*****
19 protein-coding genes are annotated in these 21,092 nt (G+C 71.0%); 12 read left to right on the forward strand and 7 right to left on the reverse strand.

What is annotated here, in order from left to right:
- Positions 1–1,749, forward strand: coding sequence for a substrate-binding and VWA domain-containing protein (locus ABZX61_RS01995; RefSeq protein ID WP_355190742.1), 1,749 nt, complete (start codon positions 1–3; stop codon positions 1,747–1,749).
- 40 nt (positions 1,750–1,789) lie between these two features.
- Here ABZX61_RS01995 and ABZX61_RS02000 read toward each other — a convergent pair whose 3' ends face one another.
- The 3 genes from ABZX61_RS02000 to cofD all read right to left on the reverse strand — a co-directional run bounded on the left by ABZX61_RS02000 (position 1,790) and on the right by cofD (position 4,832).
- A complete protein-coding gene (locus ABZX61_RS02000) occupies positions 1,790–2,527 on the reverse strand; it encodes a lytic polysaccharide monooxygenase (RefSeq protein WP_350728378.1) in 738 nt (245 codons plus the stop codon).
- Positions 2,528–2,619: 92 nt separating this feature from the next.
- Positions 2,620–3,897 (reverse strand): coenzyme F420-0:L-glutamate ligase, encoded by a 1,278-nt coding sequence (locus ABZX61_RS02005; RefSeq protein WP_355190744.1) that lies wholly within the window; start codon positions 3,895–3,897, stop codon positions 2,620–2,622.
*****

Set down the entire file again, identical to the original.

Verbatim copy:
19 protein-coding genes are annotated in these 21,092 nt (G+C 71.0%); 12 read left to right on the forward strand and 7 right to left on the reverse strand.

What is annotated here, in order from left to right:
- Positions 1–1,749, forward strand: coding sequence for a substrate-binding and VWA domain-containing protein (locus ABZX61_RS01995; RefSeq protein ID WP_355190742.1), 1,749 nt, complete (start codon positions 1–3; stop codon positions 1,747–1,749).
- 40 nt (positions 1,750–1,789) lie between these two features.
- Here ABZX61_RS01995 and ABZX61_RS02000 read toward each other — a convergent pair whose 3' ends face one another.
- The 3 genes from ABZX61_RS02000 to cofD all read right to left on the reverse strand — a co-directional run bounded on the left by ABZX61_RS02000 (position 1,790) and on the right by cofD (position 4,832).
- A complete protein-coding gene (locus ABZX61_RS02000) occupies positions 1,790–2,527 on the reverse strand; it encodes a lytic polysaccharide monooxygenase (RefSeq protein WP_350728378.1) in 738 nt (245 codons plus the stop codon).
- Positions 2,528–2,619: 92 nt separating this feature from the next.
- Positions 2,620–3,897 (reverse strand): coenzyme F420-0:L-glutamate ligase, encoded by a 1,278-nt coding sequence (locus ABZX61_RS02005; RefSeq protein WP_355190744.1) that lies wholly within the window; start codon positions 3,895–3,897, stop codon positions 2,620–2,622.